The times they are a-changin’
During my wife’s recent travels to China and Iceland this year — and being a keen observer of fashion — she noticed how a certain hairstyle is reemerging. In Beijing, at the Great Wall, Reykjavik, and in the Blue Lagoon, she noticed people of all ages sporting the popular hairstyle of the 80s — the mullet. Many people sported this hair coif at the docks back in those heady days. Ferry manager Janette Centracchio said regarding this cutting-edge style, “All business up front, and a party in the back.” Moreover, ferry worker Brian Cox said with enthusiasm, “I had a mullet!” Recently, Janette has mentioned, in all seriousness, “It might be time to bring back the mullet, Joe.” We all know what’s old eventually becomes new again, and that 80s fashions are returning. I know, right now you’re picturing yourself rocking a mullet with the melody of “Achy Breaky Heart” spinning in your head. It’s okay, you’re allowed.
How about drones? With the invention of drones, there has been some recent controversy. Invention precedes law — it’s always been the case — and the courts have been inundated with conflicts whirling around (bad pun intended) these sometimes-intrusive flying objects. The upside of this technology is that Block Island homeowners may benefit from some recent ideas being introduced by aviation experts. One particular idea seems to take into consideration both issues of practicality and aesthetics — of this newfangled technology. This regulation would allow homeowners to program a drone to fly around their home — day and night — 365 days of the year. There are of course stipulations. First of all, the drone operator would need a Certificate of Operation, which would be issued by the Federal Government. The operator would be a tested — with rigor — by flying experts. Moreover, the homeowner could operate and monitor said drone with a free iPhone 6 application. Secondly, the altitude restriction would be within the Rules and Regulations, mandated and enforced by the FAA. Thirdly and most importantly, all drones must be painted a bright color, and have a minimum of four multi-colored flashing lights — after sunset — for obvious safety reasons. As a result of this new regulation the island landscape would be enhanced by the brightly colored lights — year-round — and would create a festive context, especially in the bleakest of Block Island winter evenings. This is one changethat could serve the greater good. Just sayin’.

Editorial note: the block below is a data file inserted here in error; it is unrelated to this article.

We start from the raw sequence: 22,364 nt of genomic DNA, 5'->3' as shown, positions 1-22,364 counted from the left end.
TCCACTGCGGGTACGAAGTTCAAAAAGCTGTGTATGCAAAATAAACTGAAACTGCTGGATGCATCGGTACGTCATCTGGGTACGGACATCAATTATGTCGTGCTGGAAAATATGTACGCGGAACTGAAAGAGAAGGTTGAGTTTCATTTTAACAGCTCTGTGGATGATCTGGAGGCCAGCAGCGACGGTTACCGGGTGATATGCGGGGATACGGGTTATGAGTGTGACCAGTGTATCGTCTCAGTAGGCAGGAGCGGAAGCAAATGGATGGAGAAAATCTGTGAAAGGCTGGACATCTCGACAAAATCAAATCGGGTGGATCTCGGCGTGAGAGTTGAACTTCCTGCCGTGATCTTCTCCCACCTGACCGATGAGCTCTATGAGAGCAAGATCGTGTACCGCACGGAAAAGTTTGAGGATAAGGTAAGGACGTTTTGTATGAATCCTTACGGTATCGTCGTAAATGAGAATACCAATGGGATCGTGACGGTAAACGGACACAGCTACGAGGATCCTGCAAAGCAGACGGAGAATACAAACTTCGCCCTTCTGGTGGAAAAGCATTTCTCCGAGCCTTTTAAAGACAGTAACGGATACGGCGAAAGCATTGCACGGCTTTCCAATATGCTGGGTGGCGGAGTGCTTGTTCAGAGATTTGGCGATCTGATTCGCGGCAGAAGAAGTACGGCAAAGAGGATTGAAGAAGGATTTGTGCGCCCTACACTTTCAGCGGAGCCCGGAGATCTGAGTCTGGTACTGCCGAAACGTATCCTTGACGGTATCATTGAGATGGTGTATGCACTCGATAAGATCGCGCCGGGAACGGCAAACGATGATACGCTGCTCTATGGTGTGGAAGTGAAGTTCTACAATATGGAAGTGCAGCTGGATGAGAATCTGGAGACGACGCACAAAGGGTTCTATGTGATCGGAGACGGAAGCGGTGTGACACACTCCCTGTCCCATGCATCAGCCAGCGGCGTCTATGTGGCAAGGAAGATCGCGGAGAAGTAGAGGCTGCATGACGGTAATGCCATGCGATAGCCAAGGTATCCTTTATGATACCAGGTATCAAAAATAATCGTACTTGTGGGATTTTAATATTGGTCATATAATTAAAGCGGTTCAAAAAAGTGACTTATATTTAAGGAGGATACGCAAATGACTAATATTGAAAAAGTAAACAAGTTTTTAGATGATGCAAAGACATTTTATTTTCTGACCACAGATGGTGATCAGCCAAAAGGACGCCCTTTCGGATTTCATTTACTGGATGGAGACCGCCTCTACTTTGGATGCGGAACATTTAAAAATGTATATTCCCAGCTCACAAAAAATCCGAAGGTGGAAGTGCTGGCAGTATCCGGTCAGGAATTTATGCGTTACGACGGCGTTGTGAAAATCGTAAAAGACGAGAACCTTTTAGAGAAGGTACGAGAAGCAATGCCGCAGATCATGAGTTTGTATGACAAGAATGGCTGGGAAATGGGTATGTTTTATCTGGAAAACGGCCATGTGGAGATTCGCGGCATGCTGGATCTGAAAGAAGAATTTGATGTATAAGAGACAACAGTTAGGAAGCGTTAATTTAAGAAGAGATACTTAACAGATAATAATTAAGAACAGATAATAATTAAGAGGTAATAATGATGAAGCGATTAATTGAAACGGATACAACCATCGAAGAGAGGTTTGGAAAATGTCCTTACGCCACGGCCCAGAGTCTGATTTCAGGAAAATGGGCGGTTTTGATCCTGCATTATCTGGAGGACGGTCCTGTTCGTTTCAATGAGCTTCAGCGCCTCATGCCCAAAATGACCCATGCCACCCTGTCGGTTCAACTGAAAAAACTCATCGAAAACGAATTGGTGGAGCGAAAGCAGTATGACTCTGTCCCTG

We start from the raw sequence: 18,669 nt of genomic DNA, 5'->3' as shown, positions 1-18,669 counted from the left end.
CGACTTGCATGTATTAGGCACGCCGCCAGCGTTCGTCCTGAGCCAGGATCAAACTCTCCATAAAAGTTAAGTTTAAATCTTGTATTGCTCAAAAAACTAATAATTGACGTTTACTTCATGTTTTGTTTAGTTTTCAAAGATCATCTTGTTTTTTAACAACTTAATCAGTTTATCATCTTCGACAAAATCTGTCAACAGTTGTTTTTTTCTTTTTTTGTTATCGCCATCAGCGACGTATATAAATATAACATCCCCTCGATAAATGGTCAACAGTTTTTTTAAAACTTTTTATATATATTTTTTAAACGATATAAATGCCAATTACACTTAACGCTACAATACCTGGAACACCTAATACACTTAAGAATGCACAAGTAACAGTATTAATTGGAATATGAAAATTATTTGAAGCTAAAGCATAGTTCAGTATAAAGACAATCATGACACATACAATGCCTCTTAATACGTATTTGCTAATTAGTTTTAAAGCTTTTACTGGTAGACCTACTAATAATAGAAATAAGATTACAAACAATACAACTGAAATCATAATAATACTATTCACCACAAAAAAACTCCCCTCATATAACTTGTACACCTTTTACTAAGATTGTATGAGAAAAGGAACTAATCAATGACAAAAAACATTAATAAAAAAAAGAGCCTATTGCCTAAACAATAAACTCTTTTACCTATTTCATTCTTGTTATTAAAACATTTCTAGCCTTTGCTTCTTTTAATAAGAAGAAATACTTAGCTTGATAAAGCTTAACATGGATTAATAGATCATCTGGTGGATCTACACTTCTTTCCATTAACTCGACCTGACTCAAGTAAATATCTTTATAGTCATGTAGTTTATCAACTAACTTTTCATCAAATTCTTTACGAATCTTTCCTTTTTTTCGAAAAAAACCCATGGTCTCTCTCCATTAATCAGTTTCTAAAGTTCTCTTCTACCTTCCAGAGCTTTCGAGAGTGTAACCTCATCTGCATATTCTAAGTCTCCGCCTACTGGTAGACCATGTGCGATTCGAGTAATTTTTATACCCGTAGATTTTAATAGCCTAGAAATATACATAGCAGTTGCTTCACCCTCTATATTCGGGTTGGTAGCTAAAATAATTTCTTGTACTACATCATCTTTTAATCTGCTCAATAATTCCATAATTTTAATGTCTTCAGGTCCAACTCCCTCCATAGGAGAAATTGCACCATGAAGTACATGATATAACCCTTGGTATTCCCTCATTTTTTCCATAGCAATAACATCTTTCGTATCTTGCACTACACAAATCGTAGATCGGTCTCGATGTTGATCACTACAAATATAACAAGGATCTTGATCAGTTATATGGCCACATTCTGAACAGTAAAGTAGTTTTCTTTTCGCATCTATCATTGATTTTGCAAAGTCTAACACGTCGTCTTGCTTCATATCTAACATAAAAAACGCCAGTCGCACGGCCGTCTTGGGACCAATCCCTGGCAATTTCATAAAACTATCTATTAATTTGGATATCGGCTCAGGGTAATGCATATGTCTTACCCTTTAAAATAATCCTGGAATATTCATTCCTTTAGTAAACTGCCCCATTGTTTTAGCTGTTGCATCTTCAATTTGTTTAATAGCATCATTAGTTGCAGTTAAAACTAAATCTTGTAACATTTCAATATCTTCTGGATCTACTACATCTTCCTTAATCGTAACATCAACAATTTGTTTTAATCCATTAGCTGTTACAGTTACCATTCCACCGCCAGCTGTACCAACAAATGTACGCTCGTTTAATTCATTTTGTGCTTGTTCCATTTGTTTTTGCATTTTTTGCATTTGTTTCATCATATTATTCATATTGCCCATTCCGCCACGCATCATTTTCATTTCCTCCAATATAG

It has been no surprise to locals this winter, at the amount of strong winds and rough sea conditions. When the purple flag goes up; the ferry is not running. Of late, some folks new to the area have mentioned that they are “perplexed” by the purple flag, and had mentioned perhaps an addendum to the design of the ferry cancellation flag is in order. One of those confused folks suggested to me that we could possibly redesign the purple flag by adding a picture of the ferryboat within a circle, with a diagonal line going through the circle — on both sides of the flag. I told the concerned observer, “I just line up the cars for loading, but I’ll mention it to the operations manager and he can bring this up at the next board meeting.”
A few weeks ago, a diver was heading out to Block Island to do some research on the cable — a big change — which connects the wind farm to the mainland. Evidently, the buried cable sends off some electromagnetic waves and these micro vibrations can possibly be attracting certain species of sea life; assorted ground fish and possibly sharks are drawn to the EMF the cable emits. This fall, a recreational diver who I met in the standby lot told me of an experience he had near the cable. “I was diving in 50 feet of water, and decided to swim over the cable and do some exploring,” he said, “Then, I stopped to check an object in the sand, it looked like perfectly round stone, about the size of a golf ball. Suddenly,” he said excitedly, “I began rising off the bottom vertically at a fast rate of ascent. I had stepped on the back of a huge manta ray!”
Unbeknownst to the diver, he had landed on the back of the huge ray, which was 28 feet wide and approximately 18 feet long. This species is usually found in sub-tropical waters — mostly off the coast of Hawaii. The diver explained that he had been examining the eye of the ray, and not a stone. The bulk of the fish had blended in with the sandy bottom as a flounder would — when it suddenly made the quick ascent. He essentially rode the huge ray while holding on to the wing-like flukes. “When I slid off the manta ray’s back, I surfaced kind of disoriented, and found myself off Ballard’s Beach. It was wild!” I thought the guy was joking; however, I checked with ferry engineer John Tally to see if this was at all feasible. Tally — a sharp guy — paused and thought for a moment, “If the cable is giving off positive ions, and say the water temperature is near 68 degrees, then the light refracting off the bottom could intensify the ion’s capacity to give off inverted vibrations within a five-mile radius,” he said, “and could possibly attract different species of fish that are heading inshore or offshore to migrate or spawn.” Hmmmm.
Indeed, like Bob Dylan said, the times are changing. And we will adapt to the changes — humans have been doing this for thousands of years. In regards to the mullet, I personally never understood the attraction of that hairstyle. A few weeks ago, after coming home from getting a haircut, the bride says, “Hey, are you going for the mullet look, it’s kind of long in the back.” I immediately spun on my heels and said, “I’ll be right back,” and then went directly to my hair cutter and corrected the mullet-like length.